The Winston is right in the heart of the city - a stone’s throw from the Royal Palace, between Dam Square and the Red Light District. We’re also only a few minutes on foot from the central train station, so getting to us and then onto all the sights to be seen, couldn’t be easier!
The City and Its History
Amsterdam is a city like no other. Where else can you find guided tours of a red light district, Rembrandt’s house, the Van Gogh Museum, Anne Frank’s house, Tulips, coffee shops and more? Old blends into new, radical art installations hang off seventeenth century eaves, BMW’s give way to bicycles and triple strength, monk brewed beer is served up in minimalist cafés.
The city of Amsterdam owes its name to the Dam built on the river Amstel in the thirteenth century. The street where you find the hotel - Warmoestraat - is named after the Warmoestuinen, a vegetable garden and trading centre that used to be based in the area. It’s Amsterdam’s oldest street and the city’s most central location. In its seventeenth century heyday, Warmoestraat boasted over two hundred assorted signs, advertising pretty much everything. In fact if you look closely you can still see the legacy of yesterday’s marketing age - carved into the facades of the gables!
What to See and Do
The I Amsterdam Card: There are a lot of great tourism deals out there but one of the best that we’ve come across is the I Amsterdam Card. With one of these you get free entry to dozens of the best tourist attractions and better yet, you also get a transport pass. This entitles you to free transport on all trams, buses and metros, in and around the city - definitely useful when you don’t fancy the 45 minute walk to the Van Gogh Museum. Find all the details at amsterdamtourist.nl
Canal Cruises: Amsterdam isn’t the biggest city in the world but just like anywhere else, it’s not hard to get lost. A great way to avoid this is to take advantage of one of the free canal cruises that come with the I Amsterdam Cards. You can choose between the Holland International and the Rederij Noord-Zuid cruises. With the first choice you get a glimpse of the harbour, the stunning Nemo Science Centre, a tour in five different languages and a whole host of tourist attractions. These cruise options will definitely help you to make sense of the 165 canals, 1281 bridges, 8 wooden drawbridges, 2500 canal boats and 120 water bikes that make this city so fantastic.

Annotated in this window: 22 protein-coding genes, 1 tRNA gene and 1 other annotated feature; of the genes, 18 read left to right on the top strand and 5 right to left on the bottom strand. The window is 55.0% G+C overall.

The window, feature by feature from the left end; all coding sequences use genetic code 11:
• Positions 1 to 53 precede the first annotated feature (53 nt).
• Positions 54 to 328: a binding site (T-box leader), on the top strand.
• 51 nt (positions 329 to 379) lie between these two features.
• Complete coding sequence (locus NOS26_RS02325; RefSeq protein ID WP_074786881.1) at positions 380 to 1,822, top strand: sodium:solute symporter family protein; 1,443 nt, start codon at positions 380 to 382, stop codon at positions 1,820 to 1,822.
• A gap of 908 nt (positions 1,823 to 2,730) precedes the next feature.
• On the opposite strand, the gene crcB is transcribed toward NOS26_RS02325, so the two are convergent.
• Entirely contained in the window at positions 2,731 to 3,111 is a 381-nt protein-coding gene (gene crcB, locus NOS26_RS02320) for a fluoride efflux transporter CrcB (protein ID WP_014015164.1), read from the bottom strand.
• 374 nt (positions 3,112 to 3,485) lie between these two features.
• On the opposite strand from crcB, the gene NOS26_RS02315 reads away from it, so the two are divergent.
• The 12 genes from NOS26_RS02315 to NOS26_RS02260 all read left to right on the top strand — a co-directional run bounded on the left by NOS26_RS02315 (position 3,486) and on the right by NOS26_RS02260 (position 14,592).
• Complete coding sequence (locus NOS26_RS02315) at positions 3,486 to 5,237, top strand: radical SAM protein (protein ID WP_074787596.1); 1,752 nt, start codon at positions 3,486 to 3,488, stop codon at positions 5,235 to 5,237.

Anne Frank’s House: Once you’ve figured out the city’s layout, there’s no excuse not to go to the Prinsengracht Canal where you will find Anne Frankhuis. This is a very moving memorial to Anne Frank, her family and the 100,000 Dutch Jews who died during World War Two. The rooms have been left as they were sixty years ago and the poignant memories are enhanced by video clips of the family, and the holocaust.
The Pancake Bakery: A five minute walk up the Prinsengracht Canal from Anne Frank’s House will take you to the intensely delicious Pancake Bakery. In the intimate surrounds of this basement restaurant you can choose from a tantalising, taste bud teasing choice of more than 100 sweet and savoury pancakes.
Red Light Religion: It might be fun to see what’s occurring in the vice ridden windows that line Oudezijds Voorburgwal, but if you fancy a break from all this then seek refuge in De Oude Kerk. This church is the oldest monument in the city and the interior is a vast expanse of calm, contemporary art and Christ. This beautiful building is almost next door to The Winston and it’s a great base to launch yourself into the other tourist attractions that litter the area.
Rembrandt: The funny thing about people during the time of Rembrandt is that they were a lot shorter than we are today. Much shorter! You can see the difference for yourself as you take a turn around the former home of this great artist. The bed boxes are incredibly tiny and when you get past this startling realisation, there are a few fantastic paintings to look at too. The cone collection is particularly impressive.
The Attic Church: A five minute walk from the hotel takes you to the Ons’ Lieve Heer op Solder on Oudezijds Voorburgwal. This catholic attic church will take your breath away because it manages to cram everything you would normally find in a cathedral, into the attics of three terraced houses. There are many clever, space saving tips to be observed so even if you’re not of the religious persuasion, it’s worth a look just in case you ever need to decorate a really small house! Ikea would be proud.
The Van Gogh Museum: Any trip to Amsterdam wouldn’t be complete without a trip to the fantastical Van Gogh Museum. Inside you will find the world’s largest collection of works by Mr Van Gogh and the works of the many artists who were inspired by him. There are at least 200 paintings, 500 drawings and 700 letters on display here. Also if you head downstairs you can explore the touring collections of a more modern variety.
The Heineken Experience: Take the Bottle Ride and find out what it’s like to be a bottle of beer as you cruise through the various stages of production. When you’re done you can take the beer test and discover if you really can tell your hops from your barley. This is an interactive experience with the worlds' most exported lager. Tasty.
De Hortus: The Botanical Gardens have long been considered to be the pride and joy of Amsterdam. The gardens are nearly 4000 years old and were once herb gardens for the city’s doctors. Now it has become a museum of plants from around the world. Even if you’re not botanical friendly, a trip here still makes for a rather beautiful and relaxing experience.